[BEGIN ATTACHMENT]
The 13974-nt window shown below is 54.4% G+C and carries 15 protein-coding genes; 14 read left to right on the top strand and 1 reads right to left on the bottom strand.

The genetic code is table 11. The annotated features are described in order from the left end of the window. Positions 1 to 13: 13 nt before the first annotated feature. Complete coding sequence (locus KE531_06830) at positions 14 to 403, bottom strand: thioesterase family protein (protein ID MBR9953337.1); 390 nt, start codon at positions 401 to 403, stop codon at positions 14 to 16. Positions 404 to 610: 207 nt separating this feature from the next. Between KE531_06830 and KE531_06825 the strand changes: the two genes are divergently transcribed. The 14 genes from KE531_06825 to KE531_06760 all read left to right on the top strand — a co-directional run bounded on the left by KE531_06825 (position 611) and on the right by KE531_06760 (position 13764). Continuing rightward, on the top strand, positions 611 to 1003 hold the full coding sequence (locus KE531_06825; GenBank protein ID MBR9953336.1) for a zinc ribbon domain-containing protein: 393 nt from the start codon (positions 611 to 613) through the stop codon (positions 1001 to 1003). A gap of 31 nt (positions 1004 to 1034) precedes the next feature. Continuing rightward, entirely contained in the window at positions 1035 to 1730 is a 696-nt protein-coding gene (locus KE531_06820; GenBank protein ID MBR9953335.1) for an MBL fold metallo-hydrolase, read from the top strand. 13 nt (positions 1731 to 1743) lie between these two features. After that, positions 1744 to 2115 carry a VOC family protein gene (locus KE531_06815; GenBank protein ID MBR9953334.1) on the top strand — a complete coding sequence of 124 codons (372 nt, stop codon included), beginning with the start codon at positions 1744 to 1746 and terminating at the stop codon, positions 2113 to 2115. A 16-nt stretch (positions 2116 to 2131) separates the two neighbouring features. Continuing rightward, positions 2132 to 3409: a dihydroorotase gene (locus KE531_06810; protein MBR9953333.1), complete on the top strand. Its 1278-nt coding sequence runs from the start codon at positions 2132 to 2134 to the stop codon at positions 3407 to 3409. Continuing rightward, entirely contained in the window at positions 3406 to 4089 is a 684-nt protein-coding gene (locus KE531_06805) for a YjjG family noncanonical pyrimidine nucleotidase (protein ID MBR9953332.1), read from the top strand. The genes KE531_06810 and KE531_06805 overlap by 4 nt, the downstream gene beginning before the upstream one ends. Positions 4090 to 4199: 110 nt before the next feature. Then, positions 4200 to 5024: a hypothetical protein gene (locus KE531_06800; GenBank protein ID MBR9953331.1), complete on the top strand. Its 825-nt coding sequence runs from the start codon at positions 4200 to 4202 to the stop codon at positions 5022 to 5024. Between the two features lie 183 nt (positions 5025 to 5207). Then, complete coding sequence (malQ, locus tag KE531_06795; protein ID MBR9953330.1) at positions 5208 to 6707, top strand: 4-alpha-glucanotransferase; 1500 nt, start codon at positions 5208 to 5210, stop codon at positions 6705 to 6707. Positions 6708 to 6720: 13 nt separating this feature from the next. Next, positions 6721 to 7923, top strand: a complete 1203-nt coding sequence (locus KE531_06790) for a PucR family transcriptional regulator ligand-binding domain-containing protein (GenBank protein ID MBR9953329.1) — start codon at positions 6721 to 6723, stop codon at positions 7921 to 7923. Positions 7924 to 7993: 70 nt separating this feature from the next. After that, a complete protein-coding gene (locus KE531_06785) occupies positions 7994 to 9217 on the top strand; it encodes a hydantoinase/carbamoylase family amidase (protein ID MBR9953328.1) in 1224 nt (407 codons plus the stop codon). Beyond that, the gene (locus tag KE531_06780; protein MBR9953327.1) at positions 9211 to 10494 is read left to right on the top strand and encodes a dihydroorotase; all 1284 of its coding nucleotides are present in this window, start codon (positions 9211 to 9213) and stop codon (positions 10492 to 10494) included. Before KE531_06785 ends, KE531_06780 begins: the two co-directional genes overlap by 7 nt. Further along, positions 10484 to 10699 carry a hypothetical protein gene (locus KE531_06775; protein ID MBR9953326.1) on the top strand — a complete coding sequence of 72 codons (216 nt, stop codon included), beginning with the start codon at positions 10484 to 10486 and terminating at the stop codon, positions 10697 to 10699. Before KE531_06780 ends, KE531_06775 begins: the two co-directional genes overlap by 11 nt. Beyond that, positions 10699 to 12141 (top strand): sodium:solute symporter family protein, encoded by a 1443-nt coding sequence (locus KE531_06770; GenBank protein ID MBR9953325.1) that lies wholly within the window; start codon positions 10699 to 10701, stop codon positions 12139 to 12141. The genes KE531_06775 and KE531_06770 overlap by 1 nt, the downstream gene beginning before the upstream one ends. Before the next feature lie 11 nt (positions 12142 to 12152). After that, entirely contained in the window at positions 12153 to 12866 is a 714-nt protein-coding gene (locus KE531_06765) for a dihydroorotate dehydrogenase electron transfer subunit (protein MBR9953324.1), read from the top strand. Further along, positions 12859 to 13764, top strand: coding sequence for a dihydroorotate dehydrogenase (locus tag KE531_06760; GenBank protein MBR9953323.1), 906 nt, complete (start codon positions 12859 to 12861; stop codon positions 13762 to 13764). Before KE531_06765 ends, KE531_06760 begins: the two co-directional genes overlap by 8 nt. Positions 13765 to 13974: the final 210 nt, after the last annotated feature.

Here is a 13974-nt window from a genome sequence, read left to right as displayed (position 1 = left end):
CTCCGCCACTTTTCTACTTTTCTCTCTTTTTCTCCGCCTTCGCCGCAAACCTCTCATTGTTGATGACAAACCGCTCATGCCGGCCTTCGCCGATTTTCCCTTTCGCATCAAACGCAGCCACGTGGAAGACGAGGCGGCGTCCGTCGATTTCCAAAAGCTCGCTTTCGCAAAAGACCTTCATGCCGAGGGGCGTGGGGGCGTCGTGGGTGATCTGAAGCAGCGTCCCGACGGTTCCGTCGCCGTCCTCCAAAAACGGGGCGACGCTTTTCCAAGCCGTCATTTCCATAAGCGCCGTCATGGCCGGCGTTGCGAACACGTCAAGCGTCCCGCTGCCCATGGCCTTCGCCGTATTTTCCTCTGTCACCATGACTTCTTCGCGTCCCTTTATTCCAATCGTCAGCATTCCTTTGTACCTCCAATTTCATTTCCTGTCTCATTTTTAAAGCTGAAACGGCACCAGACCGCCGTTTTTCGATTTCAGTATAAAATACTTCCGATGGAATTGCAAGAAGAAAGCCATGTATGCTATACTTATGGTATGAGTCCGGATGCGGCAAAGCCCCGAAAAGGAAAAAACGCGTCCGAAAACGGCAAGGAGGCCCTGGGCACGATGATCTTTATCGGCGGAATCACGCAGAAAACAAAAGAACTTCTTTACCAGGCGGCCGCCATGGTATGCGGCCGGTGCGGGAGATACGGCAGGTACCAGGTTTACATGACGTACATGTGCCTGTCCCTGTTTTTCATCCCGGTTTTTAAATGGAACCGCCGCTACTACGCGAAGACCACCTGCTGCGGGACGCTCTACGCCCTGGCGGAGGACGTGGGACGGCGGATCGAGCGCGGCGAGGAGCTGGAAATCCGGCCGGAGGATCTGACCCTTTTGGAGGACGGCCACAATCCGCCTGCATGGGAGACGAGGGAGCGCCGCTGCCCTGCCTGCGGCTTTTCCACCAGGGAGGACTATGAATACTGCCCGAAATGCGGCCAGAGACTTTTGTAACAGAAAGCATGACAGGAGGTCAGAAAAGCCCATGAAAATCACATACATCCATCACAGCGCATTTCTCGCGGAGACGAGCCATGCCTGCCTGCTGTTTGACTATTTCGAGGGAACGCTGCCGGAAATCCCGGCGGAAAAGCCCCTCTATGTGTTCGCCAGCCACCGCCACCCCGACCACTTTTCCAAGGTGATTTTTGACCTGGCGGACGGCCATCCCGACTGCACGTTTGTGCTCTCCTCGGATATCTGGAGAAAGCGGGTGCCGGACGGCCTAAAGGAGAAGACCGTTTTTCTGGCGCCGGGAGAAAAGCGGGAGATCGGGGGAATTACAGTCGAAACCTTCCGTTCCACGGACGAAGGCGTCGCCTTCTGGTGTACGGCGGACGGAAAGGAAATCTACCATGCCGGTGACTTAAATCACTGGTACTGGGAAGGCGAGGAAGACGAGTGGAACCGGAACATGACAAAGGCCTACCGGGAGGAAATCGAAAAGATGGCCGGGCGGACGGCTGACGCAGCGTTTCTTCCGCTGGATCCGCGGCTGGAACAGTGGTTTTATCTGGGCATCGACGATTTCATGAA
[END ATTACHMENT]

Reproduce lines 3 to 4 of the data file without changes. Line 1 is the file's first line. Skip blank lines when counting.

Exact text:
Here is a 13974-nt window from a genome sequence, read left to right as displayed (position 1 = left end):
CTCCGCCACTTTTCTACTTTTCTCTCTTTTTCTCCGCCTTCGCCGCAAACCTCTCATTGTTGATGACAAACCGCTCATGCCGGCCTTCGCCGATTTTCCCTTTCGCATCAAACGCAGCCACGTGGAAGACGAGGCGGCGTCCGTCGATTTCCAAAAGCTCGCTTTCGCAAAAGACCTTCATGCCGAGGGGCGTGGGGGCGTCGTGGGTGATCTGAAGCAGCGTCCCGACGGTTCCGTCGCCGTCCTCCAAAAACGGGGCGACGCTTTTCCAAGCCGTCATTTCCATAAGCGCCGTCATGGCCGGCGTTGCGAACACGTCAAGCGTCCCGCTGCCCATGGCCTTCGCCGTATTTTCCTCTGTCACCATGACTTCTTCGCGTCCCTTTATTCCAATCGTCAGCATTCCTTTGTACCTCCAATTTCATTTCCTGTCTCATTTTTAAAGCTGAAACGGCACCAGACCGCCGTTTTTCGATTTCAGTATAAAATACTTCCGATGGAATTGCAAGAAGAAAGCCATGTATGCTATACTTATGGTATGAGTCCGGATGCGGCAAAGCCCCGAAAAGGAAAAAACGCGTCCGAAAACGGCAAGGAGGCCCTGGGCACGATGATCTTTATCGGCGGAATCACGCAGAAAACAAAAGAACTTCTTTACCAGGCGGCCGCCATGGTATGCGGCCGGTGCGGGAGATACGGCAGGTACCAGGTTTACATGACGTACATGTGCCTGTCCCTGTTTTTCATCCCGGTTTTTAAATGGAACCGCCGCTACTACGCGAAGACCACCTGCTGCGGGACGCTCTACGCCCTGGCGGAGGACGTGGGACGGCGGATCGAGCGCGGCGAGGAGCTGGAAATCCGGCCGGAGGATCTGACCCTTTTGGAGGACGGCCACAATCCGCCTGCATGGGAGACGAGGGAGCGCCGCTGCCCTGCCTGCGGCTTTTCCACCAGGGAGGACTATGAATACTGCCCGAAATGCGGCCAGAGACTTTTGTAACAGAAAGCATGACAGGAGGTCAGAAAAGCCCATGAAAATCACATACATCCATCACAGCGCATTTCTCGCGGAGACGAGCCATGCCTGCCTGCTGTTTGACTATTTCGAGGGAACGCTGCCGGAAATCCCGGCGGAAAAGCCCCTCTATGTGTTCGCCAGCCACCGCCACCCCGACCACTTTTCCAAGGTGATTTTTGACCTGGCGGACGGCCATCCCGACTGCACGTTTGTGCTCTCCTCGGATATCTGGAGAAAGCGGGTGCCGGACGGCCTAAAGGAGAAGACCGTTTTTCTGGCGCCGGGAGAAAAGCGGGAGATCGGGGGAATTACAGTCGAAACCTTCCGTTCCACGGACGAAGGCGTCGCCTTCTGGTGTACGGCGGACGGAAAGGAAATCTACCATGCCGGTGACTTAAATCACTGGTACTGGGAAGGCGAGGAAGACGAGTGGAACCGGAACATGACAAAGGCCTACCGGGAGGAAATCGAAAAGATGGCCGGGCGGACGGCTGACGCAGCGTTTCTTCCGCTGGATCCGCGGCTGGAACAGTGGTTTTATCTGGGCATCGACGATTTCATGAA